An unscheduled injury or nonscheduled injury is one not listed in Wis. Stats. Sec. 102.52-56. Unscheduled injuries usually affect the back, neck, abdomen, torso or head, excluding hearing or sight, as well as mental injuries and systemic conditions. See Wis. Stat. Sec. 102.44(3).
Unscheduled disability allows for loss of earning capacity benefits, which is compensated by comparing the employee’s wage-earning capacity before the work-related disability to what they can earn after the injury. The law takes into account the education, work history, training, and whether the employee can be retrained or vocationally rehabilitated. Loss of earning capacity factors to be considered in the assessment are in Wis. Admin. Code Sec. DWD 80.34. This loss of earning capacity is calculated as a percentage, with 100% equalling 1,000 weeks. However, if an injured worker is 100% disabled for vocational purposes, they are in a different category called permanent total disability. Loss of earning capacity benefits are paid at the PPD rate. See Wis. Stat. Secs. 102.44(3) and 102.11(1).
If an injured worker has both a scheduled and a unscheduled injury permanent disability, loss of earning capacity must be determined based only on the loss caused by the nonschedule disability. Langhus v. LIRC, 206 Wis. 2d 494, 557 N.W.2d 450 (Ct. App. 1996). When evaluating our clients, we ask vocational experts to separate out the physical restrictions caused by each injury and to assess lost earning capacity for each one. However, the employee’s scheduled disability can be included with the nonschedule impairment to support a permanent total disability award. Rural Mut. Ins. Co. v. LIRC, 2009 WL 3381630 (unpublished opinion not citable per section 809.23(3)). Also, a scheduled injury can give rise to a loss of earning capacity claim if the disability it causes is to an unscheduled body part. See Mednicoff v. DILHR, 54 Wis. 2d 7, 194 N.W.2d 670 (1972).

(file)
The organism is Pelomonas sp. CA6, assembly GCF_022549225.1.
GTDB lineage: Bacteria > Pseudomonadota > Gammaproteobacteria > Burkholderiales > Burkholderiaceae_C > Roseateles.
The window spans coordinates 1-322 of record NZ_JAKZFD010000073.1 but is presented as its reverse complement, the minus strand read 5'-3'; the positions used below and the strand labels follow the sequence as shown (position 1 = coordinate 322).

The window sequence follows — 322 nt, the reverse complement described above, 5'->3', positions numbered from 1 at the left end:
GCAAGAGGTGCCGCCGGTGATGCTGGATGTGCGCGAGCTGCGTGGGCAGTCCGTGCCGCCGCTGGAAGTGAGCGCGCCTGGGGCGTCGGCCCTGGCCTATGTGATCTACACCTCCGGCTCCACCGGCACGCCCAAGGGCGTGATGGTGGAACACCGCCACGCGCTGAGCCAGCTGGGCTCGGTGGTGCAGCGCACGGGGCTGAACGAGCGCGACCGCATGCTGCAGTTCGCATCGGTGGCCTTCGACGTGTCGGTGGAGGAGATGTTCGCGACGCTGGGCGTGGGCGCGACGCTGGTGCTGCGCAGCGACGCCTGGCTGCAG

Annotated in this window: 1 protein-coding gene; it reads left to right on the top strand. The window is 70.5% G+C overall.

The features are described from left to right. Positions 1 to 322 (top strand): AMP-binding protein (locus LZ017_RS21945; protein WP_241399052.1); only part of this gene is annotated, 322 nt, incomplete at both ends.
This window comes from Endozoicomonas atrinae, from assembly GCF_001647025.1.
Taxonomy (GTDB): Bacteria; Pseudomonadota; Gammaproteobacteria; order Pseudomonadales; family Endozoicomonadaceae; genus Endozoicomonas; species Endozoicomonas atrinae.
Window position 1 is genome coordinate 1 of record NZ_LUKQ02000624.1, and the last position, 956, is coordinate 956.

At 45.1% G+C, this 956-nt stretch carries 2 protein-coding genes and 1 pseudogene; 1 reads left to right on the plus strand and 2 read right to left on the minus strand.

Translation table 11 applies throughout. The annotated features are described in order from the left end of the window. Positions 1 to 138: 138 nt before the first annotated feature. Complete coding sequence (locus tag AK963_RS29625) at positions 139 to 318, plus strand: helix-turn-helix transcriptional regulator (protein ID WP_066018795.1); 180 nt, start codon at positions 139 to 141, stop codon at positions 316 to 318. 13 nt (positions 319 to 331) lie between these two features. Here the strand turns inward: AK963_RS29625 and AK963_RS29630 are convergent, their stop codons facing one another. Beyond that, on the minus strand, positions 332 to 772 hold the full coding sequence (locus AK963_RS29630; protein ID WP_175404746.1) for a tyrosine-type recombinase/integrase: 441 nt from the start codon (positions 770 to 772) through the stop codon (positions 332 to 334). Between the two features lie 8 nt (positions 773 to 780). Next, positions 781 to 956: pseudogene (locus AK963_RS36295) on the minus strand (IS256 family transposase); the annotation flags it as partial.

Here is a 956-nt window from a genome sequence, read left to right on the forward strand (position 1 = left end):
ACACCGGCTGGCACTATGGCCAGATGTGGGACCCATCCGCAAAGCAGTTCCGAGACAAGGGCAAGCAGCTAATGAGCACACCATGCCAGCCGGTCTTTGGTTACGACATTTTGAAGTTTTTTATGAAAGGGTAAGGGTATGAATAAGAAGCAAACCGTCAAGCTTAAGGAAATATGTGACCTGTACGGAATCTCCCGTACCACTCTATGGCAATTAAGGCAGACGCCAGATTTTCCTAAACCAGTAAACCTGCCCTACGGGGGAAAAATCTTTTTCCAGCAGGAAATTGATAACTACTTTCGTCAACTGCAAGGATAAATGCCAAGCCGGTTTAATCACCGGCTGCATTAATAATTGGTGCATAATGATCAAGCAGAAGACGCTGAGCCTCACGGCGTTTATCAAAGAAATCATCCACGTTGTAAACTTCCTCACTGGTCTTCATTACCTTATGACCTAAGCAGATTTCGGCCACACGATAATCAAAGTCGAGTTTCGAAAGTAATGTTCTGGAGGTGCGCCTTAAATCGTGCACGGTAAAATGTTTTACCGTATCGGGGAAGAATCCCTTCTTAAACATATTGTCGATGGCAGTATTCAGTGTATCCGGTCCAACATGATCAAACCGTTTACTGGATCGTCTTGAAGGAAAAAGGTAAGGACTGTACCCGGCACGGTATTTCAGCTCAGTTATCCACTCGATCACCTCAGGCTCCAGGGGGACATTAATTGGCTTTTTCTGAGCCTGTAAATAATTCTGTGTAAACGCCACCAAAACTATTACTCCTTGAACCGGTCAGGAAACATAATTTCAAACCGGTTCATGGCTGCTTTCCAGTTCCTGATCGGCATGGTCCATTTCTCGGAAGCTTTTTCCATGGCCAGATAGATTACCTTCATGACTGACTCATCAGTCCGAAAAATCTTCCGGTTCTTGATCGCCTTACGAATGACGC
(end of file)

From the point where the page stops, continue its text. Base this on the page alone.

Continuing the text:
No loss of earning capacity can be awarded unless there is an impairment of earning capacity. Shymanski v. Industrial Commission, 274 Wis. 307, 314 , 79 N.W.2d 640 (1956). So if a person has a physical disability but no loss of earning capacity, there is no LOEC claim.
Generally, expert vocational opinion is necessary to prove a case for loss of earning capacity. Although the court in Manitowoc County v. DILHR, 88 Wis. 2d 430 , 276 N.W.2d 755 (1979) indicated a doctor’s opinion was sufficient, the competency of the doctor’s opinion was not raised as a defense. Also, a loss of earning capacity claim requires work-related permanent restrictions that were caused by the alleged date of injury.
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